“Thousands of people are listening to you, and it’s just your voice—there is no image—and you’re having to think of things on the fly and be witty and funny and have lexical prowess,” he said. “If you’re lying, you get caught out pretty quickly. If you’re an idiot, you get caught out pretty quickly. If you don’t know what you’re talking about, you get caught out pretty quickly.”

So while a large following might bring an audience into your room, there’s no guarantee they’ll stay—especially when time is a premium in modern life. And you have to spend time engaging with users on the app, a lot more than you do to scroll through Facebook or Twitter and like someone’s content.

“The power of this app is intimacy at scale,” said Higgins, who said he has friends in cities all over the world today from the platform.

That’s not to say the app is free of disinformation or disingenuous people. Anti-vaxxers, anti-maskers, and Covid-19 deniers have formed their own communities on the app, making unproven claims in their bios and conversations. And while some rooms hold space for conversations between Israelis and Palestinians during the ongoing crisis, the app has also struggled to shut down anti-Semitism and other forms of racism. In April the app shut down a number of rooms and removed users who violated the community guidelines, which ban discrimination, hateful content, or threats of violence or harm against “any person or groups of people.” The growing pains are unavoidable, but how the company handles them moving forward could make or break its future in the social media sphere.

The Evolution of Clubhouse

It wasn’t always this way, and chances are it won’t remain the same either. The app has gone through several evolutions, or cycles, as more and more people were invited on. Each user gets two invites when they join, but Clubhouse gives you more seemingly indiscriminately—which makes any perceived exclusivity short-lived. When it first opened up in July 2020, after three months of development and testing with a few friends, the company stated its intention to “foster a diverse set of voices”—and to a certain extent it managed to do so.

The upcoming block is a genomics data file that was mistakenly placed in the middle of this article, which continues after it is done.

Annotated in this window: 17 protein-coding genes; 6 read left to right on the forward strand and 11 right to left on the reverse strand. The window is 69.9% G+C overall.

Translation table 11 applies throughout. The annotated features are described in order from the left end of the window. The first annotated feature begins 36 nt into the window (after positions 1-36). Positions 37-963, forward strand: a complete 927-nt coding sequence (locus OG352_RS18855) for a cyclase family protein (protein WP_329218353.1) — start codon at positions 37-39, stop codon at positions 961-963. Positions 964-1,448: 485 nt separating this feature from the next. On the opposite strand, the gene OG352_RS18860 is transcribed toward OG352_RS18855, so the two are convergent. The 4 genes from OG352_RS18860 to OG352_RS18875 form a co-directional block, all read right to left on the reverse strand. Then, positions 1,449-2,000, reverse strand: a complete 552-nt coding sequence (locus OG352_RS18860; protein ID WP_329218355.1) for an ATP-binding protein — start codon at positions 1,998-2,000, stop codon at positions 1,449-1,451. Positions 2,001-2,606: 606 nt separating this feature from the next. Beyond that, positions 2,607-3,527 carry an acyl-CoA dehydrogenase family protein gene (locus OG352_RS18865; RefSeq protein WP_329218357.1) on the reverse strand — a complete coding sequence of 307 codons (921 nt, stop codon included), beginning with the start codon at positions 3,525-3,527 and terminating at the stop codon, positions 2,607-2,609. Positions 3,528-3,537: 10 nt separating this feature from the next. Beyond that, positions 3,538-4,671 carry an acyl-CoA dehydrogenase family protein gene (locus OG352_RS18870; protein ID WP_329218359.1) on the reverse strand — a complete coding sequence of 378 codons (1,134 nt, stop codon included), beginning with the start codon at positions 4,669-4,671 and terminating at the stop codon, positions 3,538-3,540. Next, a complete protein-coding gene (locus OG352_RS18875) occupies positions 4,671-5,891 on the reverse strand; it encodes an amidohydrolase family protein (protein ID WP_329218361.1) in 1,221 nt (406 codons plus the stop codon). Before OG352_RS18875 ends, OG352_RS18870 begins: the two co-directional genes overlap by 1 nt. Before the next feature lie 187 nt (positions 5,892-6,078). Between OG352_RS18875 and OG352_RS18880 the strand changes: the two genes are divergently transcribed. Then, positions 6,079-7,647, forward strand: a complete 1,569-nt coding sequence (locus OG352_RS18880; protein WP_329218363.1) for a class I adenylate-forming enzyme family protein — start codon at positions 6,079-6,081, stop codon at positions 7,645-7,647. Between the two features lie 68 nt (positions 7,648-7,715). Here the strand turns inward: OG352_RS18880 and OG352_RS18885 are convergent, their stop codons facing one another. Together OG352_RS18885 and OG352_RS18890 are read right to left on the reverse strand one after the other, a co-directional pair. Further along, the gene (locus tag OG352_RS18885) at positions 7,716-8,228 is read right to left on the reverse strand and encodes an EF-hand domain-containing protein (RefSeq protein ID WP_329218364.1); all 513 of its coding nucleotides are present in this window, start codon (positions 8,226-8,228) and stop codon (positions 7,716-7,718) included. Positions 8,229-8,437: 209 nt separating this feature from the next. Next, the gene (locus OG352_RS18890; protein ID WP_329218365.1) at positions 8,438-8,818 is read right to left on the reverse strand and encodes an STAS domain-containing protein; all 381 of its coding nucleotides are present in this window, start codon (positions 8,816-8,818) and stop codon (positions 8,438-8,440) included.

“It’s an app that was created for people in Silicon Valley, and there’s already a hierarchy in Silicon Valley, so that’s sort of how the app became popular. It also gained popularity because of the exclusivity: You wanted to be a part of something that everyone else wanted to be a part of, but only certain people were allowed to be a part of,” said Beth, an early user who did not want her real name shared due to her connections within the tech industry.

That hierarchy involves race, gender, and class dynamics. White men have long dominated the tech industry and white workers make up two-thirds of the workplace, followed by Asian Americans, who make up just under one-quarter of computing and mathematical occupations and are more likely to be found in technical positions than leadership positions. Black and Latinx workers each make up less than 10 percent of the industry and even less of the executive positions.